Are there any crash-recovery measures for Camera RAW?

Started 4 months ago | Discussions thread
knickerhawk Veteran Member • Posts: 7,462
Re: Are there any crash-recovery measures for Camera RAW?

sirhawkeye64 wrote:

So at work, I usually use ACR as a quick means to get my photos directly into photoshop (as i don't usually have the time or want to put in the effort of dealing with LR Classic).

My question is regarding ACR and recovery of edits if ACR crashes or closes unexpectedly. I know that LR Classic writes the edits to the database as you do them, and you can set it to write the changes to an XMP file as well (if you're working with a RAW File) but does ACR have some means of recovery after a crash, even if it means having to redo the last few steps of say a longer edit session (that might include quite a few other edits)?

So far, the best thing I can think of to protect against this is to click "Done" periodically and let ACR save the changes to an XMP file, and then re-open and continue working. Would be nice if it had some sort of edit cache that it could save and that could be recovered if it crashed, even if it wrote a temporary XMP file that would be then removed when you clicked Open, Cancel or Done (if you clicked Done, all of your edits would be saved to a regular XMP file and the temporary XMP file would then be deleted).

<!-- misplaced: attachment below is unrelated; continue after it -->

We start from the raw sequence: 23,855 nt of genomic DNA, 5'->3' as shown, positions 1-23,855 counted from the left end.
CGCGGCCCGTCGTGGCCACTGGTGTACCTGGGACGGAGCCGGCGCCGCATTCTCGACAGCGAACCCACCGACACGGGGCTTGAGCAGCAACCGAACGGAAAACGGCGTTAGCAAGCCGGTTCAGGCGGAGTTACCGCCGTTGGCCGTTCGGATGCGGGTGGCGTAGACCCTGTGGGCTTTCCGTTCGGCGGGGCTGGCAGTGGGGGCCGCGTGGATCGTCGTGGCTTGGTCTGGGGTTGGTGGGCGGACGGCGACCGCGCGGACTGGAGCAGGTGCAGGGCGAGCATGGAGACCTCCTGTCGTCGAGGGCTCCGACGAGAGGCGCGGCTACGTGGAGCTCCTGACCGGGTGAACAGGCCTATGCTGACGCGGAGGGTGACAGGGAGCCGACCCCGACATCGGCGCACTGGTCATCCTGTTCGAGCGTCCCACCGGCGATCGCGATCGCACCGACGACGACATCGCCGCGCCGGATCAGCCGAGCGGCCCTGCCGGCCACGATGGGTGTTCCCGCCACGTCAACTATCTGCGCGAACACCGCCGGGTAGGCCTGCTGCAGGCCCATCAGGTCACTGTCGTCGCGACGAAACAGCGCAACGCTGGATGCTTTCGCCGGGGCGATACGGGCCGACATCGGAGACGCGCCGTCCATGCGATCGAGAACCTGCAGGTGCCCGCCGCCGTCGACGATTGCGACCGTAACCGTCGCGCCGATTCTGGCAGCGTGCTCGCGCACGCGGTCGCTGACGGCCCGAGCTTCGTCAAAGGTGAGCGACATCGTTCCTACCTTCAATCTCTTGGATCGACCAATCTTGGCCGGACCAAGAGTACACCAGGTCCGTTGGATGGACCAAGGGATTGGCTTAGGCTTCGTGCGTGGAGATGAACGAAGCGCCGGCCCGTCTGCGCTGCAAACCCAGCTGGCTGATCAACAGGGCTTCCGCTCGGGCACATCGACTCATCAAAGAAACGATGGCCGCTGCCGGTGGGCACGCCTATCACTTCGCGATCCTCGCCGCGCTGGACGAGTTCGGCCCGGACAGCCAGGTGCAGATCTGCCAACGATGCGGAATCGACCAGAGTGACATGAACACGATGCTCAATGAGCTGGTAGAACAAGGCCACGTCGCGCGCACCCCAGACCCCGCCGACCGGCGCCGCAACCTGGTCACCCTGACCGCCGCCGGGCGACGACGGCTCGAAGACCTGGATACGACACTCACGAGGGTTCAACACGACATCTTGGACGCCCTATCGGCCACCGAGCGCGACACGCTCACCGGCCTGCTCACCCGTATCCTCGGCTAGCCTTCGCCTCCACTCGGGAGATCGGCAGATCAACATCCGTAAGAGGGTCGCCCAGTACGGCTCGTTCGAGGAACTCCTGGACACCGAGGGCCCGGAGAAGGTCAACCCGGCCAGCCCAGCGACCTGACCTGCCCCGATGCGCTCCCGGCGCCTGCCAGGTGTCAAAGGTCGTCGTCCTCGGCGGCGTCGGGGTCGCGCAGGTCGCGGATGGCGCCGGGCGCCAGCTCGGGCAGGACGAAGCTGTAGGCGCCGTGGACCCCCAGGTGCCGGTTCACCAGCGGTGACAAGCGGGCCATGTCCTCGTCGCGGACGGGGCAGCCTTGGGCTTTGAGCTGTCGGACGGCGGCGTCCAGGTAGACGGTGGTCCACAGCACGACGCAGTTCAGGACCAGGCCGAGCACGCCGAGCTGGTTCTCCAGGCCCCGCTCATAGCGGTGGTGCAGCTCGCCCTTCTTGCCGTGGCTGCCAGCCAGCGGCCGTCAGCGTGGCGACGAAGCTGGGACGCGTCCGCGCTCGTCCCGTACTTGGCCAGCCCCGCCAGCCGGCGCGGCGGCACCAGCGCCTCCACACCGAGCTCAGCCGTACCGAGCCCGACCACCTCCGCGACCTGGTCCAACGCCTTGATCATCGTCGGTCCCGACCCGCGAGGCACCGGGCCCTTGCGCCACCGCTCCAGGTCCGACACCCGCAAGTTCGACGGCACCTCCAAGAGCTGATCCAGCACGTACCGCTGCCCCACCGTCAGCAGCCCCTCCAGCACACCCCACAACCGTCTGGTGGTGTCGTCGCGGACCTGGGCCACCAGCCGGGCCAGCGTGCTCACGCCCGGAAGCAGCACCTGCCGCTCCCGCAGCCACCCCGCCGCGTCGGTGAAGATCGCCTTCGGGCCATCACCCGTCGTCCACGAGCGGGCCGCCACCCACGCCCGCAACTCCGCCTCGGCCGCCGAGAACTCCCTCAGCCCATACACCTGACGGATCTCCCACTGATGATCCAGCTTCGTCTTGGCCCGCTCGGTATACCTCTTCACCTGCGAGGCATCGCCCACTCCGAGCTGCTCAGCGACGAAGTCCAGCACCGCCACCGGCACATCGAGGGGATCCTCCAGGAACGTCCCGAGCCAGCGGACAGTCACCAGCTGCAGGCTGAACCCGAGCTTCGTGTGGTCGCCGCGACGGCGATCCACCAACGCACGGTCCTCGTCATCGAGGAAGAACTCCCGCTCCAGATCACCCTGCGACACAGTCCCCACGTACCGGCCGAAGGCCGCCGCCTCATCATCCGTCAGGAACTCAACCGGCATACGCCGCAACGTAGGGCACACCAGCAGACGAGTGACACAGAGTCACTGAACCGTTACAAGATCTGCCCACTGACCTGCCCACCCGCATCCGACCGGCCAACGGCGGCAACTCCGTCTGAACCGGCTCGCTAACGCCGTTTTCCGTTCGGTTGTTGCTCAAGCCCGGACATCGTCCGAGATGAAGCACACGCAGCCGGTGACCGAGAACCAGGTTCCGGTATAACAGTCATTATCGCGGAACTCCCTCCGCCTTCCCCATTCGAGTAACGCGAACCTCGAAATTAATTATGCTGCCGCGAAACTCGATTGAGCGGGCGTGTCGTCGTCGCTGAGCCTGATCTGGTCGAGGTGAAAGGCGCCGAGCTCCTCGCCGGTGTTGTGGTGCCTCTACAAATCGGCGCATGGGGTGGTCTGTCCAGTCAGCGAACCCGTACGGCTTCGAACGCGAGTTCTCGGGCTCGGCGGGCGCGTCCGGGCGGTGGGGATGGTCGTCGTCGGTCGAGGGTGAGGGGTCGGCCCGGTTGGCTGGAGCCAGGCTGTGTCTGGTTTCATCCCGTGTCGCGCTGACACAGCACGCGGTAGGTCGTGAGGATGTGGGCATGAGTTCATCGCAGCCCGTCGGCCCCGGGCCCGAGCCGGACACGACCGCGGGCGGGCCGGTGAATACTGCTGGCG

If you periodically do an "Export Settings to XMP" in the Settings menu that should survive a crash. You can also create snapshots and update specific ones during the course of your ACR edit session, but that involves a little more work to name the snapshot. I haven't confirmed but I'd assume that snapshots also survive crashes. I'm not aware of any way to automate a save process during an ACR session. The general philosophy around ACR/PS has always been to do the basic raw conversion stuff in ACR to create a fairly neutral starting point for the substantive edits in PS, where there's a lot more available. Of course, the functional division between what you can (should?) do in ACR vs. PS has been eroded over the years as ACR has become more feature rich. It's somewhat of a workflow preference thing, but remember that most of the newer edit capabilities built into ACR don't have to be applied during the initial conversion step. You can always go back into ACR  (as a filter) later and utilize these RGB edit features with  really no downside and several potential functional advantages (mainly related to layers).

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